What’s Growing on in the Garden: February 2023

Spring is just under twenty days away, and I couldn’t be more excited! Are you looking forward to spring and missing flowers as much as I am? It seems like a long wait since the last flower bloomed all those months ago. Although I’ve kept busy during these long winter months planning our bed layouts, making seed starting schedules, educating myself, checking on dahlia tubers in storage, and dreaming of the coming season, still, I miss the flowers. And now, with spring finally on the horizon, it’s time to start implementing all those plans and dreams! So, in this week’s blog post, I thought I’d give an update about what’s been growing on at the farm and bring back our monthly edition of What’s Growing on in the Garden.

Here’s a glimpse into what I’ve been up to:

Seed sowing and planting: Even though it is still early in the season, I’ve been preparing seedlings since January when ranunculus and anemone corms were soaked, pre-sprouted, and potted up. These seedlings have now been planted in our low tunnel to develop strong roots and (hopefully) provide abundant blooms for us to share this season. The unpredictable weather and temperature swings have made this process a bit stressful, as I’ve had to provide extra protection to get these seedlings through the temperature extremes. Despite the weather, they are still thriving, and I am hopeful they will continue to grow and flourish. I am thrilled to be trialing several new varieties of ranunculus this season, including Amandine White, Buttercream, White Picotee, Malva, and Bianco Sfumato, alongside our saved corms from last season’s Chamallow, Salmon, and Aviv Mix. I can hardly wait to see them bloom!

Ranunculus Seedlings Being Hardened Off
Time to Get Planted!
Low Tunnel Covered in Snow (Unpredictable Weather and Temperature Swings Have Made This Process a Bit Stressful)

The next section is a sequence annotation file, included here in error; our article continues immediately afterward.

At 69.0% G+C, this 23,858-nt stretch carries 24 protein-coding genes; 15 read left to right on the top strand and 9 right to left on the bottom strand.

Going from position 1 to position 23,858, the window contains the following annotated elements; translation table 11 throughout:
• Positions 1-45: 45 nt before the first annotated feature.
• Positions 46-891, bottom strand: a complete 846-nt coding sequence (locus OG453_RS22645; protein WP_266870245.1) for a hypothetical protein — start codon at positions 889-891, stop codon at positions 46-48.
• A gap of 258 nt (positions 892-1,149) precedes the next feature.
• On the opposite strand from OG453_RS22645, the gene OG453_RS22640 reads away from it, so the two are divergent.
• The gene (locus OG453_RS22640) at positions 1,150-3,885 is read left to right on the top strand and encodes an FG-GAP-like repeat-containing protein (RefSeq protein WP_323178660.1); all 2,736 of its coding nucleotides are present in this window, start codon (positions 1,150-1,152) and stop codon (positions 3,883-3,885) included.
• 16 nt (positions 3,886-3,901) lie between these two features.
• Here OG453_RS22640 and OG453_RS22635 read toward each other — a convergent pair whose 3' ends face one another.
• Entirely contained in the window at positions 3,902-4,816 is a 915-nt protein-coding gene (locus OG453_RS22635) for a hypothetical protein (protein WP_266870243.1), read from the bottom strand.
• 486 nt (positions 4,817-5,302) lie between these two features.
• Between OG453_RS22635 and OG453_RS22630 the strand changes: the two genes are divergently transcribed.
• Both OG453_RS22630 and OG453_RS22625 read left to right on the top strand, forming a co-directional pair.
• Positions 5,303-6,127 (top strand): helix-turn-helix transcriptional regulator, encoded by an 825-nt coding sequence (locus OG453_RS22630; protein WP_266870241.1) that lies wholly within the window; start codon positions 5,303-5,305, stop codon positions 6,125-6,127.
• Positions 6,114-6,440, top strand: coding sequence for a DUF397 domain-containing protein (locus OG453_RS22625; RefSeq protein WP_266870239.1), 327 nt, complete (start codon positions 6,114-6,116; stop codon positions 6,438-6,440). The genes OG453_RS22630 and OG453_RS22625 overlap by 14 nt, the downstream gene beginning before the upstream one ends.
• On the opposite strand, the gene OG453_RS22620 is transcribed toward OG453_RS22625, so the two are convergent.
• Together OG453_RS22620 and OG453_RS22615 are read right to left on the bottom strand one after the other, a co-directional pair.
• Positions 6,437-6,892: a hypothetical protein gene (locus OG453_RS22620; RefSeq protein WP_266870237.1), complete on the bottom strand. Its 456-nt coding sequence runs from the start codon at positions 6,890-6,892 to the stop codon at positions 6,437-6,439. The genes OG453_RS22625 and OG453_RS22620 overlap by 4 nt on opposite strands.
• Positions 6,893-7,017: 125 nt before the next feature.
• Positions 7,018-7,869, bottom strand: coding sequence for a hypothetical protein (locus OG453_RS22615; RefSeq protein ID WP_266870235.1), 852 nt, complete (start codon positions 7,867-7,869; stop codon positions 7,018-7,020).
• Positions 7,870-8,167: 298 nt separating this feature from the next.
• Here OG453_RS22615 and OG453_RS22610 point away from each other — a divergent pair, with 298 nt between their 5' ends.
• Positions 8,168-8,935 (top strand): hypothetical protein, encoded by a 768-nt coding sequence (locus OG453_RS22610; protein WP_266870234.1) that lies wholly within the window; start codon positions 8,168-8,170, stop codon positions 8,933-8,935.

Despite the Weather, They Are Still Thriving
I Am Hopeful They Will Continue to Grow and Flourish

Besides ranunculus and anemones, I’ve also been working on sowing seeds. The sweet peas have sprouted and will soon be pinched and hardened off before planting in the garden later this month. I am trying two new varieties this season from Floret called Lavender Ice Mix and Sweetheart Mix, alongside last season’s Watermelon and High Scent varieties. Our stock seeds have also been started, and of course, I’ll be trialing several new types of stock as well. And later this month, I’ll be sowing feverfew, yarrow, and dusty miller, which will also be grown indoors under lights until planting time. It feels so good to get my hands back in the soil!

Time to Start Some Seeds!
Planting the Sweet Peas!
The Sweet Pea Seedlings Are Getting Hardened off Before Planting Out Later This Month

And, despite the eight inches of snow from a recent storm and below-freezing temperatures in the evenings, I’ve noticed signs of plants waking up on my walks around the farm. Our tulips, daffodils, garlic, and alliums have just started poking up through the soil, and I see buds forming on our lilacs. So it seems Mother Nature is also excited about spring’s arrival.